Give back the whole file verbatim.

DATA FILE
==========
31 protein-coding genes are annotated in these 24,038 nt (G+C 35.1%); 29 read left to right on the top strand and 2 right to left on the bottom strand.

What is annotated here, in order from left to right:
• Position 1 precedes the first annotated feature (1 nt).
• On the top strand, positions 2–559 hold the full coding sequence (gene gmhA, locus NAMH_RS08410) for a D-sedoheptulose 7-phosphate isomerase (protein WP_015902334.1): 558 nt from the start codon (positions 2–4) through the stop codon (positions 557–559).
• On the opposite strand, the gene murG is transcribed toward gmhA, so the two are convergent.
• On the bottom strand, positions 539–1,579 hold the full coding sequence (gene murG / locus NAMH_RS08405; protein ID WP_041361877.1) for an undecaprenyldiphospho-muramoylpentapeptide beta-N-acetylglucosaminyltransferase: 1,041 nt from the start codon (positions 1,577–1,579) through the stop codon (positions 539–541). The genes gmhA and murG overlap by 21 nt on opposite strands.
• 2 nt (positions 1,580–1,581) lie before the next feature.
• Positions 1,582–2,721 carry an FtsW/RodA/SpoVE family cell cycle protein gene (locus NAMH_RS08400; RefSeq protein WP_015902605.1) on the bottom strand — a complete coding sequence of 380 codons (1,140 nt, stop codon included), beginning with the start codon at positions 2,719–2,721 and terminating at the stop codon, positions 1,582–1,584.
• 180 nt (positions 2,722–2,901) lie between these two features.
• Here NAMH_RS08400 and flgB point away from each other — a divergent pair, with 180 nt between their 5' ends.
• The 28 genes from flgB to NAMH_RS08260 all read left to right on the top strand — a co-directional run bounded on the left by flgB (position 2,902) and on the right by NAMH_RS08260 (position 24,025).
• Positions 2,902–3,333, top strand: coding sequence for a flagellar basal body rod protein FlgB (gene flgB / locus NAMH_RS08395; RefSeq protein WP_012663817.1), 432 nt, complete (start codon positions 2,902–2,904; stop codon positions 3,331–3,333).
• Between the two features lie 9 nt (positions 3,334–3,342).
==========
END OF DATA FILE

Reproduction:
31 protein-coding genes are annotated in these 24,038 nt (G+C 35.1%); 29 read left to right on the top strand and 2 right to left on the bottom strand.

What is annotated here, in order from left to right:
• Position 1 precedes the first annotated feature (1 nt).
• On the top strand, positions 2–559 hold the full coding sequence (gene gmhA, locus NAMH_RS08410) for a D-sedoheptulose 7-phosphate isomerase (protein WP_015902334.1): 558 nt from the start codon (positions 2–4) through the stop codon (positions 557–559).
• On the opposite strand, the gene murG is transcribed toward gmhA, so the two are convergent.
• On the bottom strand, positions 539–1,579 hold the full coding sequence (gene murG / locus NAMH_RS08405; protein ID WP_041361877.1) for an undecaprenyldiphospho-muramoylpentapeptide beta-N-acetylglucosaminyltransferase: 1,041 nt from the start codon (positions 1,577–1,579) through the stop codon (positions 539–541). The genes gmhA and murG overlap by 21 nt on opposite strands.
• 2 nt (positions 1,580–1,581) lie before the next feature.
• Positions 1,582–2,721 carry an FtsW/RodA/SpoVE family cell cycle protein gene (locus NAMH_RS08400; RefSeq protein WP_015902605.1) on the bottom strand — a complete coding sequence of 380 codons (1,140 nt, stop codon included), beginning with the start codon at positions 2,719–2,721 and terminating at the stop codon, positions 1,582–1,584.
• 180 nt (positions 2,722–2,901) lie between these two features.
• Here NAMH_RS08400 and flgB point away from each other — a divergent pair, with 180 nt between their 5' ends.
• The 28 genes from flgB to NAMH_RS08260 all read left to right on the top strand — a co-directional run bounded on the left by flgB (position 2,902) and on the right by NAMH_RS08260 (position 24,025).
• Positions 2,902–3,333, top strand: coding sequence for a flagellar basal body rod protein FlgB (gene flgB / locus NAMH_RS08395; RefSeq protein WP_012663817.1), 432 nt, complete (start codon positions 2,902–2,904; stop codon positions 3,331–3,333).
• Between the two features lie 9 nt (positions 3,334–3,342).